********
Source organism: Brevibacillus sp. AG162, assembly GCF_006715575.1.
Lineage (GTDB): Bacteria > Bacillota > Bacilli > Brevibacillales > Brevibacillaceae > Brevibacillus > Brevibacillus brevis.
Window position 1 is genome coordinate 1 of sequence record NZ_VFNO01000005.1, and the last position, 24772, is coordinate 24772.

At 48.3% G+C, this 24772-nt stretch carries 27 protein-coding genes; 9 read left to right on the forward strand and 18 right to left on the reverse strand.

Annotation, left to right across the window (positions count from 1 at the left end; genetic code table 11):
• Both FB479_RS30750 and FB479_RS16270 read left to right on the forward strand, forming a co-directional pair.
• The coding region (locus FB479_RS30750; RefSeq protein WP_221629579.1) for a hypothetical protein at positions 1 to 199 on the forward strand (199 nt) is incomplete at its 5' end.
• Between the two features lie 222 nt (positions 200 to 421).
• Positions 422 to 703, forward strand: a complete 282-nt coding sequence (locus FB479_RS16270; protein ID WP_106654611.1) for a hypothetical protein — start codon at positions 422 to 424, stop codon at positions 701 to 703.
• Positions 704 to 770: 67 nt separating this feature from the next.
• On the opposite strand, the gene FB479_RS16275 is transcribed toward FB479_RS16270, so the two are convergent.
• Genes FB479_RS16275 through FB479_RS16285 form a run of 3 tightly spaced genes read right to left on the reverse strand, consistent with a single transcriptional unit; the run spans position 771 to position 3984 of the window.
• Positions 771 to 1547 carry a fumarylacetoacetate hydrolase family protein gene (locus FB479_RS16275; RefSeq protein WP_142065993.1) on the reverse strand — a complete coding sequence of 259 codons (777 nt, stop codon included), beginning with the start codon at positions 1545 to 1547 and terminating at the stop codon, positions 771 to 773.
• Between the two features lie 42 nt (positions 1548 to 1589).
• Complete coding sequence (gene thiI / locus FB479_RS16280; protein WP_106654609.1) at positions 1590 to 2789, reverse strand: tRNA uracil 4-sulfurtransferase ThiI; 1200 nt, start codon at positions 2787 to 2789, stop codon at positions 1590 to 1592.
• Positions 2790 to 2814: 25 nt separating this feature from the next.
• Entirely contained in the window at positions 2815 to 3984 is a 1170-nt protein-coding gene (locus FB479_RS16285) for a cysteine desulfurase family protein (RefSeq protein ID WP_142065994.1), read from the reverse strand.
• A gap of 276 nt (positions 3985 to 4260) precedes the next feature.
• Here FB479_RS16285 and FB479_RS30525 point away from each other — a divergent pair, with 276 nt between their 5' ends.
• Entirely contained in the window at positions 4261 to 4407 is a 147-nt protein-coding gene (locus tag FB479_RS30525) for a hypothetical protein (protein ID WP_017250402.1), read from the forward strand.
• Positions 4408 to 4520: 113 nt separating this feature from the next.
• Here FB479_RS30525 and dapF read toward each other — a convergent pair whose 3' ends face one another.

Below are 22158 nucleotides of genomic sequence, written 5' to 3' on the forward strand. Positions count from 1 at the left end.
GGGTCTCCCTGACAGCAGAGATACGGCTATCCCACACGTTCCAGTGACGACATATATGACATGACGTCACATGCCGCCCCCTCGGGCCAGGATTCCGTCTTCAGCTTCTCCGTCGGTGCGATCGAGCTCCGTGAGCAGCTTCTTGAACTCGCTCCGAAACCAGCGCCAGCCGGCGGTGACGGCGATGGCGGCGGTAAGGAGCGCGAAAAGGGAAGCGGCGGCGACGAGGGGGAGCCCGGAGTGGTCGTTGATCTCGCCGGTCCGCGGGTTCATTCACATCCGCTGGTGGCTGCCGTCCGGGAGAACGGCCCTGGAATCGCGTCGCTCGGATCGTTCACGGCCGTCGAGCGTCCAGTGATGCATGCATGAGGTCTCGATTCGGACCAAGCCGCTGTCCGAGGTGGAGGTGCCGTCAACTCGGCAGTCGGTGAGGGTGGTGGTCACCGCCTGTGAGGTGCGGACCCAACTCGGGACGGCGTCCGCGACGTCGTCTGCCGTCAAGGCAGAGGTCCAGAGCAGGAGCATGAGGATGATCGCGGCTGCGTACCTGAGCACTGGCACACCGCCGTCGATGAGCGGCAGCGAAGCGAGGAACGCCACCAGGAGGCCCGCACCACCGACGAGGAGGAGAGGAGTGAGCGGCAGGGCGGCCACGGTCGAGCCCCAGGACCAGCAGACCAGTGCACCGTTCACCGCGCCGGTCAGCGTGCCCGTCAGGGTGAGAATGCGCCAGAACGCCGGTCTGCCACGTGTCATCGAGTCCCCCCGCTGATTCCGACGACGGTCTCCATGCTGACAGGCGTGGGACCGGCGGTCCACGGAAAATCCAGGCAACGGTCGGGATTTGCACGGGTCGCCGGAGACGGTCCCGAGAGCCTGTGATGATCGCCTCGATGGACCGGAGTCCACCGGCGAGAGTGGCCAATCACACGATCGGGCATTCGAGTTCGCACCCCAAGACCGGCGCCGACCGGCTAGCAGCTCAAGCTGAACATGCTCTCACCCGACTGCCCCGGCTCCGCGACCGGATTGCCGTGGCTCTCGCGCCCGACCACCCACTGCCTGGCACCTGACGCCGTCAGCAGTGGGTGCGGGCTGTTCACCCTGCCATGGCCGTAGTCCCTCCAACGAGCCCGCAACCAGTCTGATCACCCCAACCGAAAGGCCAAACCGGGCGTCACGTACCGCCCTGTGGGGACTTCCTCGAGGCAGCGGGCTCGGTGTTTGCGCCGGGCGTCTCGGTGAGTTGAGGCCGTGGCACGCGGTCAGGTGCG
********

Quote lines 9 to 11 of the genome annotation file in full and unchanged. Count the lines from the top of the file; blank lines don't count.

• Positions 422 to 703, forward strand: a complete 282-nt coding sequence (locus FB479_RS16270; protein ID WP_106654611.1) for a hypothetical protein — start codon at positions 422 to 424, stop codon at positions 701 to 703.
• Positions 704 to 770: 67 nt separating this feature from the next.
• On the opposite strand, the gene FB479_RS16275 is transcribed toward FB479_RS16270, so the two are convergent.